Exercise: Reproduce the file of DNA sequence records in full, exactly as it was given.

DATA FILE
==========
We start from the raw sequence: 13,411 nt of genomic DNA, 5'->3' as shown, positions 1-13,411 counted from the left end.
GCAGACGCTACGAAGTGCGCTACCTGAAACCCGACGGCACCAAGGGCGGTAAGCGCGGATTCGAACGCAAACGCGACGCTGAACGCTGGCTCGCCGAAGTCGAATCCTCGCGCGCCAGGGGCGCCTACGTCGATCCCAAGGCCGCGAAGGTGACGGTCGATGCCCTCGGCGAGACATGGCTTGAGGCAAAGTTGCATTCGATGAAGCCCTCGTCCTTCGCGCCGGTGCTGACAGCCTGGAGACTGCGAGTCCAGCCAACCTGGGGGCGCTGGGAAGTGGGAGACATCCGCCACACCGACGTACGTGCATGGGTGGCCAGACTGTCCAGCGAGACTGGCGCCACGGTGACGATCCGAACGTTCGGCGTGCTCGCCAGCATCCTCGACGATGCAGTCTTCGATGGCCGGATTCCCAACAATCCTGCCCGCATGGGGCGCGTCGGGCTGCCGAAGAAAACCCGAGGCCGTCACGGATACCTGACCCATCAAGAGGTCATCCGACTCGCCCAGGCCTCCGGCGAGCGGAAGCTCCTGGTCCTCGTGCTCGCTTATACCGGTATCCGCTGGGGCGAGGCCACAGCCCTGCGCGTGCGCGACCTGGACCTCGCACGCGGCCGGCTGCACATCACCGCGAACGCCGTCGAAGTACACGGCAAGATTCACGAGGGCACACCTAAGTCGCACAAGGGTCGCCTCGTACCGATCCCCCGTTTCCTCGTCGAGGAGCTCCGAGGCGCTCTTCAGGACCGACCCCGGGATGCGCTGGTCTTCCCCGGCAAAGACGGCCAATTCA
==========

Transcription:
We start from the raw sequence: 13,411 nt of genomic DNA, 5'->3' as shown, positions 1-13,411 counted from the left end.
GCAGACGCTACGAAGTGCGCTACCTGAAACCCGACGGCACCAAGGGCGGTAAGCGCGGATTCGAACGCAAACGCGACGCTGAACGCTGGCTCGCCGAAGTCGAATCCTCGCGCGCCAGGGGCGCCTACGTCGATCCCAAGGCCGCGAAGGTGACGGTCGATGCCCTCGGCGAGACATGGCTTGAGGCAAAGTTGCATTCGATGAAGCCCTCGTCCTTCGCGCCGGTGCTGACAGCCTGGAGACTGCGAGTCCAGCCAACCTGGGGGCGCTGGGAAGTGGGAGACATCCGCCACACCGACGTACGTGCATGGGTGGCCAGACTGTCCAGCGAGACTGGCGCCACGGTGACGATCCGAACGTTCGGCGTGCTCGCCAGCATCCTCGACGATGCAGTCTTCGATGGCCGGATTCCCAACAATCCTGCCCGCATGGGGCGCGTCGGGCTGCCGAAGAAAACCCGAGGCCGTCACGGATACCTGACCCATCAAGAGGTCATCCGACTCGCCCAGGCCTCCGGCGAGCGGAAGCTCCTGGTCCTCGTGCTCGCTTATACCGGTATCCGCTGGGGCGAGGCCACAGCCCTGCGCGTGCGCGACCTGGACCTCGCACGCGGCCGGCTGCACATCACCGCGAACGCCGTCGAAGTACACGGCAAGATTCACGAGGGCACACCTAAGTCGCACAAGGGTCGCCTCGTACCGATCCCCCGTTTCCTCGTCGAGGAGCTCCGAGGCGCTCTTCAGGACCGACCCCGGGATGCGCTGGTCTTCCCCGGCAAAGACGGCCAATTCA